Once buried under ground, an anti-personnel landmine lasts permanently. The indiscriminate killer, landmines, continues to terrorize civilians years after an armed conflict has ended. Today, tens of millions of anti-personnel landmines still jeopardize people all over the world. Cluster bombs and other unexploded ordnance (UXO) are just as dangerous—literal sleeping time bombs.
AAR Japan offers mine risk education for people living in mine-affected areas across the globe, and supports self-reliance of victims of landmine accidents.
Not Mines, but Flowers
The picture book series “Not Mines, But Flowers” is part of AAR Japan's campaign literature supporting the elimination of landmines.
Mine Risk Education
It has been said that the removal of all anti-personnel landmines from the surface of the Earth is a never-ending task. In Afghanistan and Sudan, where landmines have proliferated throughout decades of conflict, AAR Japan has been providing Mine Risk education to enable local inhabitants to reduce the risks of living in proximity with landmines.
Support for Victims
In order to support the self-reliance of landmine victims in Myanmar (Burma), AAR Japan operates a vocational training school in Yangon (Rangoon), the nation's largest city. In Laos, we have been offering comprehensive support for victims of unexploded ordnance such as cluster bombs. AAR Japan has provided wheelchairs, crutches, and other mobility devices to landmine victims in Sri Lanka, while in Afghanistan we are supporting the management of a physiotherapy clinic. In Tajikistan, we are teaching dressmaking to landmine victims and their families, enabling them to achieve a greater degree of self-sufficiency.
AAR Japan is working with HALO Trust of England to clear anti-personnel landmines in Afghanistan.
In order to increase awareness of landmine issues, AAR Japan has published the picture book series, “Not Mines, but Flowers”. We also host lectures and international conferences, as well as providing pictures and informational posters for mine action awareness events.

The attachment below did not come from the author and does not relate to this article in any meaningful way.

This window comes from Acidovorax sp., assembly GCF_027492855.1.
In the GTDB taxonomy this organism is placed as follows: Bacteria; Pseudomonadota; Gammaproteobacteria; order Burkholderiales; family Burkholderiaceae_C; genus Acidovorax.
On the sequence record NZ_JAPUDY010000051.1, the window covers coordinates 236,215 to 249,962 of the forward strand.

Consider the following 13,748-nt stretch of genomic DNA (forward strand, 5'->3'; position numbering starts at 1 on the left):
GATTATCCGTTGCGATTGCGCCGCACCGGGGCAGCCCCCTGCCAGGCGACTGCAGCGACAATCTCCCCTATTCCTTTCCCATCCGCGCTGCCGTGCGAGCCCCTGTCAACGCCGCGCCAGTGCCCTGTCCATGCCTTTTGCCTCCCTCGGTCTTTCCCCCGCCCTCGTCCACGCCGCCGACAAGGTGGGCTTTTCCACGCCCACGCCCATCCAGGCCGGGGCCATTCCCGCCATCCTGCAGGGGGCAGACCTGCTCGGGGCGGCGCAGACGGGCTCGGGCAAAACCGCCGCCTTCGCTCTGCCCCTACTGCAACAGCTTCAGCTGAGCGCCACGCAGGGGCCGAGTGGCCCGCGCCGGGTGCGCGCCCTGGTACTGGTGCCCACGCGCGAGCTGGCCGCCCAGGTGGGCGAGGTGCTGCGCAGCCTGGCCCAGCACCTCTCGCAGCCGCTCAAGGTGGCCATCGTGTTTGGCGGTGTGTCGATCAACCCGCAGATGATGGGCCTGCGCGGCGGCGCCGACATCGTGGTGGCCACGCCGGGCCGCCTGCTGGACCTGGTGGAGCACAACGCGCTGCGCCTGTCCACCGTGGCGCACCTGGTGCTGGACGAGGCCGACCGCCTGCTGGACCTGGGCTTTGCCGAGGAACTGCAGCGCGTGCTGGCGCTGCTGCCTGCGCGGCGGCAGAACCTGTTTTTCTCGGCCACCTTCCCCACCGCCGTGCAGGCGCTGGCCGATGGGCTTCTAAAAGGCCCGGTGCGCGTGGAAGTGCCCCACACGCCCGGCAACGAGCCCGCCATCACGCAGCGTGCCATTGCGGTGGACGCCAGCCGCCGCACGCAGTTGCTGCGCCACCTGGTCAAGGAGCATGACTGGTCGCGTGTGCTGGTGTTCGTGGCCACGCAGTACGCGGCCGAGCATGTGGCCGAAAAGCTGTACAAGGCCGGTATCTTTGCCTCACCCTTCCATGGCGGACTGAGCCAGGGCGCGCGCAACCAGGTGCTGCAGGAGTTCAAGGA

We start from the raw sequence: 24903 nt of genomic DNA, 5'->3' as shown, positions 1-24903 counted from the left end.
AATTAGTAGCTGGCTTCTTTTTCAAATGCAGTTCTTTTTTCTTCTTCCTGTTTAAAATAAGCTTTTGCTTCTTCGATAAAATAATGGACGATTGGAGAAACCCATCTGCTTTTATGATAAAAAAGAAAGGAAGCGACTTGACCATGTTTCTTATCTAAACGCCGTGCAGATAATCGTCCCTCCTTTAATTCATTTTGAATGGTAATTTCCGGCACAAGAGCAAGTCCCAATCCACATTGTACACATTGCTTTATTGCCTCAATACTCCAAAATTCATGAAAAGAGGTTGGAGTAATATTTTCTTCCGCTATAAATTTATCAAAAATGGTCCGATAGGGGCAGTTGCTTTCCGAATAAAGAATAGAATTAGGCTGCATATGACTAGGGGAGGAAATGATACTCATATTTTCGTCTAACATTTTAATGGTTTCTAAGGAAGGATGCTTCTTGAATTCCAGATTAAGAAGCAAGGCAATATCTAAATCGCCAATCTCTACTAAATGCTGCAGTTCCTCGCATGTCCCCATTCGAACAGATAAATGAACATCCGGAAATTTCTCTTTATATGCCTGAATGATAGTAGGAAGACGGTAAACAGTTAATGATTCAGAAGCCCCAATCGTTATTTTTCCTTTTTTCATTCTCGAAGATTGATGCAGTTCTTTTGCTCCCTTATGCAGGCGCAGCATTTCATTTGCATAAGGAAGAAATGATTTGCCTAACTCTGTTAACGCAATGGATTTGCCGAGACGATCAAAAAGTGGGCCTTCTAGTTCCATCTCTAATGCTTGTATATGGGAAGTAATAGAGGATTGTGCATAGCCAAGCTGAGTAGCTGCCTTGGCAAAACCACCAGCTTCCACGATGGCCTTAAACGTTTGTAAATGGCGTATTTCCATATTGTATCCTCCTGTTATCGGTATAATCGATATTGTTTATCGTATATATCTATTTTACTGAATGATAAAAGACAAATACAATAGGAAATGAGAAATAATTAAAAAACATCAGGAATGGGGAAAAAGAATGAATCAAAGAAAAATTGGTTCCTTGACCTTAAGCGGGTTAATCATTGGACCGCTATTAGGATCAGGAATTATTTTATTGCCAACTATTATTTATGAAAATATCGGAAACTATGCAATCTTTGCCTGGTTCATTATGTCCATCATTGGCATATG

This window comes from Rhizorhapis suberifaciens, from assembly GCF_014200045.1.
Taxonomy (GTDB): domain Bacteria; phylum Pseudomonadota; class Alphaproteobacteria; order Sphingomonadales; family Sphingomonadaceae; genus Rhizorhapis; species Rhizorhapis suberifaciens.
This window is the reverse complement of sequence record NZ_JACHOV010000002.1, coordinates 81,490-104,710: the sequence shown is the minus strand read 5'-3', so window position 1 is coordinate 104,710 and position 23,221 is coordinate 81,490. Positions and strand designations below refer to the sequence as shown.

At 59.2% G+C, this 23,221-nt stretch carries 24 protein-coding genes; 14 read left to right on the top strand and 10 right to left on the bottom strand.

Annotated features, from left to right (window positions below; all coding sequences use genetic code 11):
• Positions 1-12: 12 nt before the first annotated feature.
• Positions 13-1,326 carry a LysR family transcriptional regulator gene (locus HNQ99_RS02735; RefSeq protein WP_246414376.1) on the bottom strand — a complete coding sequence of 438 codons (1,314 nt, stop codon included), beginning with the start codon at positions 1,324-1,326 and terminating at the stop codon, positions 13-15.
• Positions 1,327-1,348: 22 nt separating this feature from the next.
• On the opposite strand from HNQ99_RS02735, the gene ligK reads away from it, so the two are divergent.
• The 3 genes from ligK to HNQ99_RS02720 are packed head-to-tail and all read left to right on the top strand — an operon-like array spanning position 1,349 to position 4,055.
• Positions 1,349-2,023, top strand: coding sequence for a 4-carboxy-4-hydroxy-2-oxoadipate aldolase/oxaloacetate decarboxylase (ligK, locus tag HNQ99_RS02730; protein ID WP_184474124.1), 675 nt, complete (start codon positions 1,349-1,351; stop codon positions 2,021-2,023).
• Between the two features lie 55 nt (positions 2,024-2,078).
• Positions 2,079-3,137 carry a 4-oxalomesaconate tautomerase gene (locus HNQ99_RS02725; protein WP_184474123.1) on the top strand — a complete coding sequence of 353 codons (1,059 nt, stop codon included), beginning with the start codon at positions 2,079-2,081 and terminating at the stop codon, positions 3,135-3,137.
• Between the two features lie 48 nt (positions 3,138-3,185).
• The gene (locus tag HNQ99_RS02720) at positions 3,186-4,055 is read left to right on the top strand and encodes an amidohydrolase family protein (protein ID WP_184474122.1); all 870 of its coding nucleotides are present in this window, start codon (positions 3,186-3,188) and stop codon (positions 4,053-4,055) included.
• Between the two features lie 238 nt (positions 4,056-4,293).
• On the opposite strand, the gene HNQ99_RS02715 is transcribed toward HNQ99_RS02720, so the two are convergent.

AAR Japan is a member of the International Campaign to Ban Landmines (ICBL). In recognition of its efforts to bring about the Anti-Personnel Mine Ban Convention, the ICBL was awarded the Nobel Peace Prize in 1997.
Nobel Peace Prize
As a member of the ICBL, AAR Japan was awarded the Nobel Peace Prize in 1997.
Tokyo NGO Landmine Conferences
AAR Japan hosted three landmine conferences in Tokyo. We were graced by a message from Lady Diana, Princess of Wales, at the first conference in 1997.
AAR Japan petitioned to have Chris Moon, a landmine accident survivor and anti-landmine activist, selected to bring the Olympic Flame into the ceremony stadium in the 1998 Winter Games in Nagano, Japan.
Zero Landmine Campaign
In 2001, in cooperation with Tokyo Broadcasting System(TBS), Warner Music Japan, and Nichion, AAR Japan established the Zero Landmine Campaign Committee. At the call of musician Ryuichi Sakamoto, international artists contributed to the anti-landmine song ‘'Zero Landmine'', with the resulting CD sales and donations enabling the clearing of 3,075,436 square meters of minefields in Cambodia, Angola, Georgia, and Mozambique by March 2006.